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Nicole Abbott

Nicole Abbott

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12th September
A minor problem?
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Amaya hires William Hill’s Robin Chhabra
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ASA bans Bear Group ad for objectifying women
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Media Relations Director of Ladbrokes steps down
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Q1 sees LeoVegas returning to profit
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Ladbrokes Coral announces Q1 results
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Failure of Florida bill quashes hopes for the legalisation of DFS
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MGM Resorts partners with GVC to launch playMGM brand
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Paradise Park approved by Wynn Resorts
28th April
STS completes acquisition of Greep Ltd.
27th April
Andy Duncan steps down as Camelot UK's CEO
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UK Government scraps free play tax in Finance Bill ahead of the general election
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US casinos experience 2% revenue decrease in February
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Merger talks end between Margaritaville Casino and Alabama Indian tribe
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Melco and Hard Rock set to open casino in Cyprus
21st April
Casino cheating laws: Is clarity being lost?
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Federal appeals court overturns ruling blocking gambling facility in Massachusetts
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Scientific Games completes acquisition of Spicerack Media
12th April
888 Holdings may consider moving to Malta after Brexit
11th April
2017 Grand National was officially the busiest day of the year for NYX
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US Department of Justice establish repayment plan for victims of Absolute Poker’s “Black Friday” fraud
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Sky Betting & Gaming prepares to enter German market
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Californian casino under investigation for money-laundering
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Nevada's table games and slots takings down 4.48% in February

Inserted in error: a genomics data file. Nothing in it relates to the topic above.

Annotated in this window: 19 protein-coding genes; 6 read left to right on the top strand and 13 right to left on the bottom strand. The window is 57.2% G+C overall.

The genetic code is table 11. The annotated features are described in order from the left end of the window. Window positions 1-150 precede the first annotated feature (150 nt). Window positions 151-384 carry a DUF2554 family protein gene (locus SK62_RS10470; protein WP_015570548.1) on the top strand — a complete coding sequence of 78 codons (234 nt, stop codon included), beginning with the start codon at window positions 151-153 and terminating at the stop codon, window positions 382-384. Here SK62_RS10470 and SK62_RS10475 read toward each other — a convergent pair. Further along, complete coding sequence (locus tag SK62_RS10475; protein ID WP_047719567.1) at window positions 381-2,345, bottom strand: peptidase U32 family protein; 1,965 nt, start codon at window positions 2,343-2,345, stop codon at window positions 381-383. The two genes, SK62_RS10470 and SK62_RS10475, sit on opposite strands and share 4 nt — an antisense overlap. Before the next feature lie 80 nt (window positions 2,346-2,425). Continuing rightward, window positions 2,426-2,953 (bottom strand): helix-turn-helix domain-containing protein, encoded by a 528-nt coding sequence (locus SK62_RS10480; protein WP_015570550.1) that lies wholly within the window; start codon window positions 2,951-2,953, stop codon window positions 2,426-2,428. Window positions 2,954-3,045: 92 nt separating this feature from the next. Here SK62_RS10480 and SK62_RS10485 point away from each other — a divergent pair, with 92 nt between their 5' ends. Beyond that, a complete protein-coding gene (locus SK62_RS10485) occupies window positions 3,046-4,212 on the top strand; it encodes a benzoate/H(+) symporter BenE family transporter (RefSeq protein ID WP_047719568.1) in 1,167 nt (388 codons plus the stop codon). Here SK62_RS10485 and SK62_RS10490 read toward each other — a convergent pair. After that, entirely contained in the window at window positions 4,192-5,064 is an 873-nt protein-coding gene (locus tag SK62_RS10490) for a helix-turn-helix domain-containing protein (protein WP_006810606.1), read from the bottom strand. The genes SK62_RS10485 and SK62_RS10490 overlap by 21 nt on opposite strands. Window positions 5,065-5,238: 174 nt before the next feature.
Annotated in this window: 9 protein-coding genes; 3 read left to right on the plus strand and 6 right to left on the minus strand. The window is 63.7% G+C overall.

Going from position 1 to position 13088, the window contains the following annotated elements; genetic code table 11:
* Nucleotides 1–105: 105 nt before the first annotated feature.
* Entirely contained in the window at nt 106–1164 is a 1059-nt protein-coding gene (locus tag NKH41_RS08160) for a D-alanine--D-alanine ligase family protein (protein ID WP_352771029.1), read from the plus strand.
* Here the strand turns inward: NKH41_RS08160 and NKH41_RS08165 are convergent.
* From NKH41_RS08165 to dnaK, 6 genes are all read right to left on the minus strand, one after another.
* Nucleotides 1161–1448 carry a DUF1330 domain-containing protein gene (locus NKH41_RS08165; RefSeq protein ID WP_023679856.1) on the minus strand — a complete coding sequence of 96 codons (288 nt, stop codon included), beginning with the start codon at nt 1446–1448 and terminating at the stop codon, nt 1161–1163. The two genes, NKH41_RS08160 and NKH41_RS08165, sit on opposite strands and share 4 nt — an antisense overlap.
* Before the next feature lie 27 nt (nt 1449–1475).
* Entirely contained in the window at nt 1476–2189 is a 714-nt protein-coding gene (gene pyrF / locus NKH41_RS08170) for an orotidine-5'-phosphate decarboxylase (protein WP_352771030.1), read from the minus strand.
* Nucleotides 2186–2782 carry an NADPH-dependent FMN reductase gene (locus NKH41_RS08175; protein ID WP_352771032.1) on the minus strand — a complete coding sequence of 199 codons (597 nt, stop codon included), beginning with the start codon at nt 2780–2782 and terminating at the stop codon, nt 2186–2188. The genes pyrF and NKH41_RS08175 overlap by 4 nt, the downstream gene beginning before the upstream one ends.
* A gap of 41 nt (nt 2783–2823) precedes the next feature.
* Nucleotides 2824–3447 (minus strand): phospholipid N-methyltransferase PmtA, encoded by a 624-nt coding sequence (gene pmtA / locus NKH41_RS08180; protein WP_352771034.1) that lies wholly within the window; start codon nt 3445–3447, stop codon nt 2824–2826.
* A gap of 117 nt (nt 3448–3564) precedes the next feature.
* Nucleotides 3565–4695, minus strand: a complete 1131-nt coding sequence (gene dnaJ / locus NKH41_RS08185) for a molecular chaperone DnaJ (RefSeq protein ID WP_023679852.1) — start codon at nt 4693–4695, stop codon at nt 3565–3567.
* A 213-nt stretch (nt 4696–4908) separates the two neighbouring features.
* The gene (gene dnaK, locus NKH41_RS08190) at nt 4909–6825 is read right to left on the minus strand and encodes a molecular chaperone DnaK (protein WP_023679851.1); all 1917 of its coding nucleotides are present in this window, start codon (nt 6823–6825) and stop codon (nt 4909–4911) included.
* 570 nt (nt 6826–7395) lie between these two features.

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39 arrested in Malaysia following gambling crackdown
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Galaxy teams up with SBM to bid on Japanese casino licence
28th March
Habanero revels in revenue growth ahead of European expansion
27th March
New Hampshire considers bill allowing construction of two casinos
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Kindred consider using AI to prevent problem gambling
24th March
Consortium propose casino and shopping complex in Malta
22nd March
Florida’s bill to freeze casino expansion passes through House committee
21st March
Adelson tops Forbes' rich list again
20th March
MGM Grand introduce skill-based interactive golf suite
17th March
West Virginia introduces first online gambling bill
17th March
Pennsylvania table games revenue drops 3% during February
17th March
Two casinos rejected by Mississippi Gaming Commission
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‘Political risks’ expected to delay Cebu casino
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Gambling Commission urges parents to be wary of video game gambling
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Connecticut’s Public Safety Committee approves two casino expansion bills
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Lottoland hopes to be the first private lottery operator in Germany
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Norway threatens to crackdown on skin betting
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Bwin confirmed as title sponsor of Grand Slam of Darts 2017
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Tabcorp switch regulatory supervisor of Tatts Group merger
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Sky Racing World Expands Partnership with TVG
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GVC extends agreement with Leap Gaming
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Illinois Senate approves plan for six new casinos

IN-DEPTH 3 December 2019
Will Nevada be the US' greenest state?

Oliver Lovat assesses how marijuana legalisation could impact Las Vegas casinos.

Nevada has always taken societal stands that have been outside the social norms across the US. Back in the 1930s, 'quickie' divorces were established, allowing a no-fault divorce for those that spent six weeks as residents of the state. Many divorcees stayed.

In 1931, Nevada legalised gambling with the famous Assembly Bill 98, which was to define the state forevermore, despite the tiny population at that time. This was to prove pivotal, as federal forces and moral forces cracked down on illegal gambling across the US; Nevada was a bold outlier and built the state’s economy on gaming and tourism.